Permits have been issued for the construction of a pair of single-family houses at 2608 Pine Street and 2610 Pine Street in Fitler Square, Center City. The buildings will replace two attractive, well-preserved prewar rowhouses, which are part of an intact ensemble that spans the entire block. Each building will feature a roof deck. Permits list Judith M. Crossan Sanicky and William M. Sanicky as owners for the building planned at number 2608, which will span a footprint of 768 square feet, and Margaret Connor Porter and Scott. T Porter for its neighbor at number 2610, which will rise from a footprint measuring 910 square feet.
The rowhouses appear to belong to some of the city’s oldest housing stock. Their low porches with stone risers, understated red brick facades with prominent white window sills and lintels, window shutters, and subtle cornices are reflective of an early Colonial style, which shares more in common with the restrained London style of Inigo Jones and Sir Christopher Wren than it does with the more ornate and intricately articulated rowhouse designs of the 19th and early 20th centuries.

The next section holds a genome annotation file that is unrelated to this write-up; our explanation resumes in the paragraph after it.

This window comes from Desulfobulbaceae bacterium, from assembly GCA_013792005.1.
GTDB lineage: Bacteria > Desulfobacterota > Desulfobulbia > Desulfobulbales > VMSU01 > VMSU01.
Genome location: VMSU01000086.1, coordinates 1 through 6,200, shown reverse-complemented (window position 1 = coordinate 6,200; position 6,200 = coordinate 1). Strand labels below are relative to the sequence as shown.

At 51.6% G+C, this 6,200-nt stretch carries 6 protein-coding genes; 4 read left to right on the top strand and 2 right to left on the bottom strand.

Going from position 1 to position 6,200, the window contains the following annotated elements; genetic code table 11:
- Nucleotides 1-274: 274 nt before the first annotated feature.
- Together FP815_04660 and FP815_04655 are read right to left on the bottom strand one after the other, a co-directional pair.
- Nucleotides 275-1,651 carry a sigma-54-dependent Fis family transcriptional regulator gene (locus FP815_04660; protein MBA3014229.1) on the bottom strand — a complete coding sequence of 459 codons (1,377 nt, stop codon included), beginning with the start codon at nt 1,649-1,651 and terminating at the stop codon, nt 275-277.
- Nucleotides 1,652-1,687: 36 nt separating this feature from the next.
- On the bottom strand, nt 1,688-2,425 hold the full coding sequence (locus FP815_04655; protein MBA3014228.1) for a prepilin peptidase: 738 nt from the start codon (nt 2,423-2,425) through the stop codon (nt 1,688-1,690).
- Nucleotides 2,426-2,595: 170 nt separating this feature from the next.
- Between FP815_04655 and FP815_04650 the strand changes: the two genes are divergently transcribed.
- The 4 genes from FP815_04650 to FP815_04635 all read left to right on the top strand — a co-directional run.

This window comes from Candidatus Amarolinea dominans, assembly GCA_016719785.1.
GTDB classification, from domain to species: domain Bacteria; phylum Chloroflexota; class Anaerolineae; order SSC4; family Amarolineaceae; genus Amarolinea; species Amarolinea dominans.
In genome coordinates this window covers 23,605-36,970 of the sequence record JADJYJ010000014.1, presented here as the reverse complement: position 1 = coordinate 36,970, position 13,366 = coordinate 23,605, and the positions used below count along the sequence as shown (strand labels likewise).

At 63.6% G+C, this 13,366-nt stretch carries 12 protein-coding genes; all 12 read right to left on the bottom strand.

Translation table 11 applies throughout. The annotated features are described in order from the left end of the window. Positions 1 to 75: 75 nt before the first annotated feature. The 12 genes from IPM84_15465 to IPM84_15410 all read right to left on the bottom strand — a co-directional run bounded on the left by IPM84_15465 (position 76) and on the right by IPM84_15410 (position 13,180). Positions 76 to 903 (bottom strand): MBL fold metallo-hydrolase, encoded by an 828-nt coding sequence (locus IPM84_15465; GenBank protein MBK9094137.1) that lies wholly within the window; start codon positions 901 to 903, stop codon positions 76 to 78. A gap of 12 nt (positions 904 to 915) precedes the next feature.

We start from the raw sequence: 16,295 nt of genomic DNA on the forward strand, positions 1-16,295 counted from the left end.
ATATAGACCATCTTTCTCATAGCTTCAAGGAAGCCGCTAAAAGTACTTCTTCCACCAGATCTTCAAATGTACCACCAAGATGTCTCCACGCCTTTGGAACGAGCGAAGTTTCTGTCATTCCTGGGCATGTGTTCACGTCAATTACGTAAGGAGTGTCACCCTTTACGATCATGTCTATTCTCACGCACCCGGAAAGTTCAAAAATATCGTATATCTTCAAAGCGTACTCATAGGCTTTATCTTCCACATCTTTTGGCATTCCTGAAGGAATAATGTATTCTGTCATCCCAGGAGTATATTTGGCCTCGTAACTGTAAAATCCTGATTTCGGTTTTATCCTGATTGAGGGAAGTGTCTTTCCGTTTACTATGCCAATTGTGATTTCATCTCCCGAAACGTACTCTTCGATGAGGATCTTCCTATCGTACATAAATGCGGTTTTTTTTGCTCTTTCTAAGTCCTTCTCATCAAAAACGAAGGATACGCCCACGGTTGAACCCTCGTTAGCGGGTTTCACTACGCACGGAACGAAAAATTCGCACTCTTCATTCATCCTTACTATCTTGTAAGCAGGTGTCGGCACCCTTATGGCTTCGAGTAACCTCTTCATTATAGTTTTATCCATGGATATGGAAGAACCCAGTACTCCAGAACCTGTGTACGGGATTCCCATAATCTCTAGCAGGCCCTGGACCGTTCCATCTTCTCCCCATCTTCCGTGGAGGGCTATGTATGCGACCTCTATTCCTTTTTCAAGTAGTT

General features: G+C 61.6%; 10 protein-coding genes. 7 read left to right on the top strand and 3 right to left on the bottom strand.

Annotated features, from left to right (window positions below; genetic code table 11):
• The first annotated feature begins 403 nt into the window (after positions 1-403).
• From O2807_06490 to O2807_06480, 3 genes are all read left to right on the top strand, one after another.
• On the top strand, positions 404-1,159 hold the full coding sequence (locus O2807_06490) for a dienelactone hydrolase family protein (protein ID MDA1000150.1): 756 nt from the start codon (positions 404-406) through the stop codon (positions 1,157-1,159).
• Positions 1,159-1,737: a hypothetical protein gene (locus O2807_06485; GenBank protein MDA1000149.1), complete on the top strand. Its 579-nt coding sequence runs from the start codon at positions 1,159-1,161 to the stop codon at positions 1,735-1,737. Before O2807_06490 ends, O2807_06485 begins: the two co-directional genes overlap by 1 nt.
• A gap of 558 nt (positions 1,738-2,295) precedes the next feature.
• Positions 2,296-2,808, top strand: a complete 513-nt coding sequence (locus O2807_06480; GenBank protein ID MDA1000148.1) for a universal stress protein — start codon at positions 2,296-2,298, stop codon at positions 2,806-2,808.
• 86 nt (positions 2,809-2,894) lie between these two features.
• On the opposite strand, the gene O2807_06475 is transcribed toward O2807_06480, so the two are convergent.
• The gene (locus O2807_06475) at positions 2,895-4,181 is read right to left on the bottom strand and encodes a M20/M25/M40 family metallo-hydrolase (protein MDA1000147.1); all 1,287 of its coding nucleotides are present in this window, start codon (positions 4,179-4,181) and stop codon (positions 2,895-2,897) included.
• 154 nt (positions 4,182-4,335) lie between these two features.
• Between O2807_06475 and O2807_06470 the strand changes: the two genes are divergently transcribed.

The rowhouses are made even more attractive and prominent by their location on the south side of Schuylkill River Park, where, combined, they comprise an ensemble worthy of any classic English square (or its Philadelphia descendants).
Losing two of these buildings in this rarefied, well-preserved ensemble, to be replaced by a pair of modern structures of roughly the same scale, is an affront to the city’s venerable cityscape. Although mostly built-out, the neighborhood still offers opportunities for development at sites that are either vacant or where demolition would present no significant loss to the urban fabric.
One such example is located directly to the northeast, where, a few years ago, a group of rather mundane rowhouses with street-level garages made way for an attractive, five-story apartment building.
We support further growth in the neighborhood, but not as much if it comes at a loss of quintessential Philadelphia architecture and without any increase in housing density.